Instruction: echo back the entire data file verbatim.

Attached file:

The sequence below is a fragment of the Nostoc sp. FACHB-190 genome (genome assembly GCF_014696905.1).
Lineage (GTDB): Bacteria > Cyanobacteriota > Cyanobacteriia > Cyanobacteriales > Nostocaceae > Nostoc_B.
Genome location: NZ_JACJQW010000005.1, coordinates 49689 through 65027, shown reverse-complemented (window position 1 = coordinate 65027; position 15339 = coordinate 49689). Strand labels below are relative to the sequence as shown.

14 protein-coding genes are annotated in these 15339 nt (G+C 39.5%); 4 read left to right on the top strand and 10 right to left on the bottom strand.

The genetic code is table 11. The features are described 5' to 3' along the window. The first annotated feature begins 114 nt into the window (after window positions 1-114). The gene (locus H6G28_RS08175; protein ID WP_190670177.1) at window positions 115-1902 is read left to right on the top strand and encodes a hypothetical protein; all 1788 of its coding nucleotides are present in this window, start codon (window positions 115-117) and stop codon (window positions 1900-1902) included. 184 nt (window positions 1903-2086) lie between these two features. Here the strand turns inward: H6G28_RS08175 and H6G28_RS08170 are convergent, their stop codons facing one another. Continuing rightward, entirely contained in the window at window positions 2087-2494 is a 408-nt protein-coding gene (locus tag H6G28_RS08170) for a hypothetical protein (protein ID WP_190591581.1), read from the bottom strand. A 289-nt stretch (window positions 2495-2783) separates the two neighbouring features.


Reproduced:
The sequence below is a fragment of the Nostoc sp. FACHB-190 genome (genome assembly GCF_014696905.1).
Lineage (GTDB): Bacteria > Cyanobacteriota > Cyanobacteriia > Cyanobacteriales > Nostocaceae > Nostoc_B.
Genome location: NZ_JACJQW010000005.1, coordinates 49689 through 65027, shown reverse-complemented (window position 1 = coordinate 65027; position 15339 = coordinate 49689). Strand labels below are relative to the sequence as shown.

14 protein-coding genes are annotated in these 15339 nt (G+C 39.5%); 4 read left to right on the top strand and 10 right to left on the bottom strand.

The genetic code is table 11. The features are described 5' to 3' along the window. The first annotated feature begins 114 nt into the window (after window positions 1-114). The gene (locus H6G28_RS08175; protein ID WP_190670177.1) at window positions 115-1902 is read left to right on the top strand and encodes a hypothetical protein; all 1788 of its coding nucleotides are present in this window, start codon (window positions 115-117) and stop codon (window positions 1900-1902) included. 184 nt (window positions 1903-2086) lie between these two features. Here the strand turns inward: H6G28_RS08175 and H6G28_RS08170 are convergent, their stop codons facing one another. Continuing rightward, entirely contained in the window at window positions 2087-2494 is a 408-nt protein-coding gene (locus tag H6G28_RS08170) for a hypothetical protein (protein ID WP_190591581.1), read from the bottom strand. A 289-nt stretch (window positions 2495-2783) separates the two neighbouring features.